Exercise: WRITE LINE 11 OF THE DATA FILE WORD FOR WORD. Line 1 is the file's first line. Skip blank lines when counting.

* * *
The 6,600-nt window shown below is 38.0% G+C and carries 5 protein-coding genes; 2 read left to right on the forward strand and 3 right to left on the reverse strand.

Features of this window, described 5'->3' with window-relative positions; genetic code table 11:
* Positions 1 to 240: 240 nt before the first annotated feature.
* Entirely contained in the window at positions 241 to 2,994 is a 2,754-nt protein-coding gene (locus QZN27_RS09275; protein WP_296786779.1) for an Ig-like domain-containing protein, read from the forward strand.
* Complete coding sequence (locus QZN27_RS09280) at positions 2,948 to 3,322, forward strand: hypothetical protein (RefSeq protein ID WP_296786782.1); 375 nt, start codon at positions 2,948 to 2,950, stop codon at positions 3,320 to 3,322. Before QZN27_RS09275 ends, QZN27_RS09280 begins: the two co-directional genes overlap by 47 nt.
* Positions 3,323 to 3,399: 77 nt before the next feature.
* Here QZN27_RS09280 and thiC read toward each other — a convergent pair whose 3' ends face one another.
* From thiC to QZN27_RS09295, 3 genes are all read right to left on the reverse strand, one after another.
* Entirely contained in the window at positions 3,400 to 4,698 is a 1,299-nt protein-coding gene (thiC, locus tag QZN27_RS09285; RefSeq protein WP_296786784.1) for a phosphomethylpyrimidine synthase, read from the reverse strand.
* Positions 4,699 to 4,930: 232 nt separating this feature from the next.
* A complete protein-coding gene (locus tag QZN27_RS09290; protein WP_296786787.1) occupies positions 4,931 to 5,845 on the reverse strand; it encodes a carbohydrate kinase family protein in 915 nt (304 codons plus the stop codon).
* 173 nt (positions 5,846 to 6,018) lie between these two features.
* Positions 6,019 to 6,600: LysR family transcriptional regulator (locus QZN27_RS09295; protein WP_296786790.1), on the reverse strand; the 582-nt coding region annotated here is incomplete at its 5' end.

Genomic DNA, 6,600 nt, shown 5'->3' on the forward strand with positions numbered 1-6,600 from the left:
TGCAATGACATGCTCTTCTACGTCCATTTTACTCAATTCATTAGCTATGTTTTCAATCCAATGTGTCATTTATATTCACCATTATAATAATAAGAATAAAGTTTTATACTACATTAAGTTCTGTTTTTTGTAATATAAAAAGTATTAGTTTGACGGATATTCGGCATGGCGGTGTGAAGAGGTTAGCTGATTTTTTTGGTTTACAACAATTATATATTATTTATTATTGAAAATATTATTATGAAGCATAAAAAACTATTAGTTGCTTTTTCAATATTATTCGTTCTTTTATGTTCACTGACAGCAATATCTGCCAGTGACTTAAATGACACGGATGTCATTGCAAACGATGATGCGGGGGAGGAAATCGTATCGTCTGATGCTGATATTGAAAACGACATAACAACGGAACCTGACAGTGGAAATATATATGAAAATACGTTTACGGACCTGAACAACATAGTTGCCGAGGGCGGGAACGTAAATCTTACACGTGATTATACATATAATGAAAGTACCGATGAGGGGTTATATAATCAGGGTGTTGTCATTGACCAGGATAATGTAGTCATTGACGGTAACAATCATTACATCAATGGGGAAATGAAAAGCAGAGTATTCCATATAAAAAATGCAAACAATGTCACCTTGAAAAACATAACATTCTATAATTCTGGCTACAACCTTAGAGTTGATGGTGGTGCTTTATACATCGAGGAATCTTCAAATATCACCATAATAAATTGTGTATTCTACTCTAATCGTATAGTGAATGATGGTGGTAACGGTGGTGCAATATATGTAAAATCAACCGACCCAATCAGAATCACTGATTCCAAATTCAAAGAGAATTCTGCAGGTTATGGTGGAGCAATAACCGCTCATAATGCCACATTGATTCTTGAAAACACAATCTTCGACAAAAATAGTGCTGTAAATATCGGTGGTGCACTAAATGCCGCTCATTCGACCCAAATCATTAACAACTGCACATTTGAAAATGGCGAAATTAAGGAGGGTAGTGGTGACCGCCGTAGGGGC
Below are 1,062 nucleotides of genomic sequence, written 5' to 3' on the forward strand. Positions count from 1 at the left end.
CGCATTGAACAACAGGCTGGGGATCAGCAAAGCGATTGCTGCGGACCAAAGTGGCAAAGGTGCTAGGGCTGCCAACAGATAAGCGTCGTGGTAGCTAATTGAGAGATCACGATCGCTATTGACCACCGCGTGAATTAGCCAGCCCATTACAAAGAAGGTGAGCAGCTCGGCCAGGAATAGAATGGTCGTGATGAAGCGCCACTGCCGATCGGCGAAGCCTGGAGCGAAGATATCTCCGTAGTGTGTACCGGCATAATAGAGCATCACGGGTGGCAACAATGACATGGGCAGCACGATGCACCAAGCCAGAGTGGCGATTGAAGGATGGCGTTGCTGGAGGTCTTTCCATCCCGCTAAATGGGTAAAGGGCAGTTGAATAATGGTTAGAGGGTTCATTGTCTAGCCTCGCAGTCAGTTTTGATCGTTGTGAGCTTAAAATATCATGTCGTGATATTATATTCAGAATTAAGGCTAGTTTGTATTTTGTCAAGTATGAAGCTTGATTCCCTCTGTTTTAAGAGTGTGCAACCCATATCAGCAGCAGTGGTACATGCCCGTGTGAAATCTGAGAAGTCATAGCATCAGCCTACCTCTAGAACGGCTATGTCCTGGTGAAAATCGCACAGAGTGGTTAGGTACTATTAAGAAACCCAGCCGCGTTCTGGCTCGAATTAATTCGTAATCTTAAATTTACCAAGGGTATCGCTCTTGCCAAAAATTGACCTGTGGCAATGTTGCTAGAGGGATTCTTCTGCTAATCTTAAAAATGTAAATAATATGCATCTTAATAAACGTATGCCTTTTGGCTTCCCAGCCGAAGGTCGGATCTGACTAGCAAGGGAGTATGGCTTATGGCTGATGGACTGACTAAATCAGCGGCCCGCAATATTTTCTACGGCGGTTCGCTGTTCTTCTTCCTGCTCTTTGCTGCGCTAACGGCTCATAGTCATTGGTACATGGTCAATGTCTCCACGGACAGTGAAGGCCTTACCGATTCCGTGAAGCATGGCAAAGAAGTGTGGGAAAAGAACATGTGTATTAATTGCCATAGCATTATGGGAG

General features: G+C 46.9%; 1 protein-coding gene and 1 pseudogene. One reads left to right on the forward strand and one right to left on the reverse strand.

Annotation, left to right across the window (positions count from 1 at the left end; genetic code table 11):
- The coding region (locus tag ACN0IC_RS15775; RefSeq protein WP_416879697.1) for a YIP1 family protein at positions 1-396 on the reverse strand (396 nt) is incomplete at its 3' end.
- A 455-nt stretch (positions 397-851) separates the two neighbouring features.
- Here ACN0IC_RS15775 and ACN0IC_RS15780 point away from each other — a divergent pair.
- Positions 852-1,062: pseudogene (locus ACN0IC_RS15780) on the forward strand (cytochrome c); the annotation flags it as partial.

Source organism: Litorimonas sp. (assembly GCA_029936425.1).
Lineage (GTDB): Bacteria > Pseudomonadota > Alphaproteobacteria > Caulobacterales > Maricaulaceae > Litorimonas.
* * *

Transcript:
* A complete protein-coding gene (locus tag QZN27_RS09290; protein WP_296786787.1) occupies positions 4,931 to 5,845 on the reverse strand; it encodes a carbohydrate kinase family protein in 915 nt (304 codons plus the stop codon).